Home / Sports / Texas Tech female basketball player abuses Marlene Stollings coach | Bleacher Report

Texas Tech female basketball player abuses Marlene Stollings coach | Bleacher Report

Texas Tech head coach Marlene Stollings shouts instructions to her players during an NCAA basketball game against TCU on Wednesday, January 16, 2019 in Fort Worth, Texas.  TCU won 78-70.  (AP Photo / Brandon Wade)

Brandon Wade / Associated Press

A report by USA TodayJori Epstein and Daniel Libit published on Wednesday revealed what Texas Tech players called “a culture of addiction “within the Red Raiders women̵

7;s basketball program.

Marlene Stollings took over as head coach in April 2018 after leaving her job in Minnesota. Since her arrival, 12 players have moved out, and Stollings had personally recruited seven of the players per Epstein and Libit:

“In the correspondence between five players to the NCAA regarding exemptions from transfers [Emma] Merriweather too [Marcella] LaMark, they described the Texas Tech program as an “extremely unhealthy” and “toxic environment” where players were “beaten” and “deteriorated”, according to copies obtained by US TODAY Sports. And in the initial interviews, which were anonymous, the players addressed the excursion in an incomprehensible way.

“It’s not a lack of talent or a lack of play,” one player wrote. “It has respect for themselves that they recognize a toxic environment when they see one.”

Epstein and Libit shared a statement from the Liberal director Kirby Hocutt, who said that an employee had resigned due to accusations made by players and that the school carried out an investigation:

“In addition, based on the information received, we conducted an in – depth program review of our female basketball program. … I have thoroughly discussed this review with Coach Stollings and am convinced that we are taking appropriate action to improve the relationship and communication between coaches and students. athletes so that we can continue to grow the success of our program both on and off the track. “

Stollings was also quoted in the paragraph:

“Our administration and my staff believe in how we build and turn this program around here. Our student athletes develop a disciplined strategy both on and off the court.

“I want our students, fans and students to know that we are committed to winning championships at Texas Tech and doing it the right way through hard work, responsibility and hard determination.”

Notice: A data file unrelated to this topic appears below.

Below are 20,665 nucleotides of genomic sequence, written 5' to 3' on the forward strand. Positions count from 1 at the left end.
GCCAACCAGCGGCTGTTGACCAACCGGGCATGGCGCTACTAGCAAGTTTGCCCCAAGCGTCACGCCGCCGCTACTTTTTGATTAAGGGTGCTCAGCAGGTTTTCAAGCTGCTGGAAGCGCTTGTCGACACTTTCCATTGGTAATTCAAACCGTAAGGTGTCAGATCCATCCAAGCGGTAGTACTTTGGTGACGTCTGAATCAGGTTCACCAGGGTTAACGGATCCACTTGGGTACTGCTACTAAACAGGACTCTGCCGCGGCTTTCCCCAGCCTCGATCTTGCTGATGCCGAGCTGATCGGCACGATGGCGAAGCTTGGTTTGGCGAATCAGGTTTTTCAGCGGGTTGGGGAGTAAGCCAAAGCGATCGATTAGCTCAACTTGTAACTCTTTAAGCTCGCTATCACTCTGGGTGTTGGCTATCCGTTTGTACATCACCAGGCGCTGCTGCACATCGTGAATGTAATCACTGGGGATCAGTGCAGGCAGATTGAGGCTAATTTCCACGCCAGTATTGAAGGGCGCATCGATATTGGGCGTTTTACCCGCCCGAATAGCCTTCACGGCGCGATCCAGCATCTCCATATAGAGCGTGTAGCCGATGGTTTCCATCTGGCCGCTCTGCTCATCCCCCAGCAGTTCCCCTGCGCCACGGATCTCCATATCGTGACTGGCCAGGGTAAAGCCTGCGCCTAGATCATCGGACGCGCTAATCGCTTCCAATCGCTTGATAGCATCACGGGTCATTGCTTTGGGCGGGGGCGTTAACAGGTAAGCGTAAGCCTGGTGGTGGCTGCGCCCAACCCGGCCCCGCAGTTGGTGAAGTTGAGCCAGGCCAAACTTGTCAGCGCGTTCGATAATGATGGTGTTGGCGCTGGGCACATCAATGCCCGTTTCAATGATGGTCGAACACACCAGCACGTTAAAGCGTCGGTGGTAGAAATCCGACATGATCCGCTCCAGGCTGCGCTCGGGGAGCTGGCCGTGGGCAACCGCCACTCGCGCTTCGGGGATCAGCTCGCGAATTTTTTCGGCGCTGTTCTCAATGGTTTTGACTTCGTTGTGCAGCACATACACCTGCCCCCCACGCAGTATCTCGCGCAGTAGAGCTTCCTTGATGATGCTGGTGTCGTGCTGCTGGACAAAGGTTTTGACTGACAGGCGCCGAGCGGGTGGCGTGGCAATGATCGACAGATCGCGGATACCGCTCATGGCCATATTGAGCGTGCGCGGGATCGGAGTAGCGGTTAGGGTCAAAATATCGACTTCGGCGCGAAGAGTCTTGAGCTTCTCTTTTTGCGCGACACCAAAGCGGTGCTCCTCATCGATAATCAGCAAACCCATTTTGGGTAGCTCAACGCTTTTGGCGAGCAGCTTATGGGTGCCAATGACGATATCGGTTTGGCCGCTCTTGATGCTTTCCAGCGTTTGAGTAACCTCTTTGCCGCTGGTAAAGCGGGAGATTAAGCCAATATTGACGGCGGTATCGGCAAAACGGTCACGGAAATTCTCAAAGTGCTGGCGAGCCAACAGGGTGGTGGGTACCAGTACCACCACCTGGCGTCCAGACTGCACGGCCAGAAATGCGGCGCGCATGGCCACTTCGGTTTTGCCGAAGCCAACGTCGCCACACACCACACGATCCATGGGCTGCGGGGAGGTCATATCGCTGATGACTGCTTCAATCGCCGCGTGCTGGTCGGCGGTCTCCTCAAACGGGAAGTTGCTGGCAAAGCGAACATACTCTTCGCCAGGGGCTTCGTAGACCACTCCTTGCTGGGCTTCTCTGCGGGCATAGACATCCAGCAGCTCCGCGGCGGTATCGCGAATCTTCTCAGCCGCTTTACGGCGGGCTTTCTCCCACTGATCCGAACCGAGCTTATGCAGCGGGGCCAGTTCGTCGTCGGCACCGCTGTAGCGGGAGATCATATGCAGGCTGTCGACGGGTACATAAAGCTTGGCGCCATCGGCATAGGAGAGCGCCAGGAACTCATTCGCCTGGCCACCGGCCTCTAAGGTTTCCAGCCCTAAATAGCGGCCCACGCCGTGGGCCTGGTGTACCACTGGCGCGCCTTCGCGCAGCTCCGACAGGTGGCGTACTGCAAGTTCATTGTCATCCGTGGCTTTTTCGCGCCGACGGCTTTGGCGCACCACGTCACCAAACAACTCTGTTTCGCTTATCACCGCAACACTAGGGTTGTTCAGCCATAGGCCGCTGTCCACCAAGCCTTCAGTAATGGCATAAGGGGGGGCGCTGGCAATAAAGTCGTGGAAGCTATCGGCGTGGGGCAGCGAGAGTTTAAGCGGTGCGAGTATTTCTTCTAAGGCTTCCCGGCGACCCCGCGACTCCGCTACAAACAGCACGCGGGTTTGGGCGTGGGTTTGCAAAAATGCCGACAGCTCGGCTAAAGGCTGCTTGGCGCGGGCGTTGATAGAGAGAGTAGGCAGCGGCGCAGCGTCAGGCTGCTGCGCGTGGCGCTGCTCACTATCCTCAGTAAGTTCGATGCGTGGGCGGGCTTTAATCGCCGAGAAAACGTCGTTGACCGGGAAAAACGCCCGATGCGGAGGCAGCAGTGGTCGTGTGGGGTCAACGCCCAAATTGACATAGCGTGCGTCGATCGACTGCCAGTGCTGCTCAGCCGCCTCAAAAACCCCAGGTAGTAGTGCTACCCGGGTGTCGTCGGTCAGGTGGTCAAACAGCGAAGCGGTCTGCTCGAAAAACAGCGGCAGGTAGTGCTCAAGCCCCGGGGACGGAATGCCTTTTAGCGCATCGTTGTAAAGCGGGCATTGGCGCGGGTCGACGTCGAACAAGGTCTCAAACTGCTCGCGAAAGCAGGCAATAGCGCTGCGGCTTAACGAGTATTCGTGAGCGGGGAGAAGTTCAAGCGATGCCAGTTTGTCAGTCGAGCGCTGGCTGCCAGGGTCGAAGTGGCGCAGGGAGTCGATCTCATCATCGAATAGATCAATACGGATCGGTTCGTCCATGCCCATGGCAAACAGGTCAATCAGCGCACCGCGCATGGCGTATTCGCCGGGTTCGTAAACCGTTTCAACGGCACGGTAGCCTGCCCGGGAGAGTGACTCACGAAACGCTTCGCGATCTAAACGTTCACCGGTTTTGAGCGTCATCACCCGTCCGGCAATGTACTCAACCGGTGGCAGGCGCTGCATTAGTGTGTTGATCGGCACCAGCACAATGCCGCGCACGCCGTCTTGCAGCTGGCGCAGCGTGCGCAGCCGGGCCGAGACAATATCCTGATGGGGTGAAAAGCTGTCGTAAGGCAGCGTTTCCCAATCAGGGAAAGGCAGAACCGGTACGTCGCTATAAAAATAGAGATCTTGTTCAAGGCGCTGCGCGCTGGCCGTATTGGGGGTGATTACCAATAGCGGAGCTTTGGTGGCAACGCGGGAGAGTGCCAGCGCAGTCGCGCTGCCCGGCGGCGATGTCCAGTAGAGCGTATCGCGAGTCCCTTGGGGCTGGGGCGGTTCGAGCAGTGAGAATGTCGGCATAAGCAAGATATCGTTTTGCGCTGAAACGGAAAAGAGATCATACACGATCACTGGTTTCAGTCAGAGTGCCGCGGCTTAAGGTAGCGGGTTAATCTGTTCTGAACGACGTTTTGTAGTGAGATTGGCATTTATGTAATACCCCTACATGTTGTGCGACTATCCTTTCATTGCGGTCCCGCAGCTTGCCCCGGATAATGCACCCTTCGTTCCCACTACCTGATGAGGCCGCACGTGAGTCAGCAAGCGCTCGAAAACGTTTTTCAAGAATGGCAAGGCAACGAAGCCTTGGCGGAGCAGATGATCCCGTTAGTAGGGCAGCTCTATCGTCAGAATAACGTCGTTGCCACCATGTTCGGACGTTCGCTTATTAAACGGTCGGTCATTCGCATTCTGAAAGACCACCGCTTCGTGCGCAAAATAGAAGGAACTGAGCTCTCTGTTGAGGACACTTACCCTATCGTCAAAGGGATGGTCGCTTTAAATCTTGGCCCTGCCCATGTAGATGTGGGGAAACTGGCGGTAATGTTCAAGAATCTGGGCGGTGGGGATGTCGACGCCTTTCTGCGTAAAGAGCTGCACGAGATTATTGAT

The players’ portraits differed considerably, with Merriweather called the Stollings “evil and manipulative and waving in a calmly diluted way. “

The former Texas Tech Center was diagnosed with depression and experienced panic attacks due to her anxiety. She expressed the lack of support she felt from Texas Tech’s coaching staff and told Epstein and Libit that she “scolded for showing symptoms of depression.”

Merriweather also claimed that Stollings removed his dog, called him a “distraction” and asked boosters if they wanted to take the dog. “She just tore him from me,” Merriweather said.

The charges were not limited to Stollings.

Some players said that former strength and fitness coach Ralph Petrella spoke negatively about their weight and “exerted pressure near the chest and groin “while demonstrating reflective performance restoration techniques. One player claimed that he left inappropriate comments on the question she asked if he “used” her.

The school’s title IX administrator, Stollings and then Hocutt were contacted by a player in March after a one-on-one meeting with Petrella. She said he “exerted pressure on her pubic bone, went under her sports bra to reach a chest pressure point and went under her spandex shorts to reach an area near her groin. ”

After being informed of the allegations, Hocutt said Petrella had resigned from her role a day earlier. Through legal representation, Petrella denied “some inappropriate behavior while employed by the Texas Tech University women’s basketball program “and said he resigned voluntarily after the 2020 season.

Red Raiders assistant coach Nikita Lowry Dawkins previously trained in New Mexico State, where she was the subject of an investigation into physical and mental abuse within that program. Merriweather claimed that Lowry Dawkins instructed her to fasten her wrist with a rubber band “every time she had a negative thought.”

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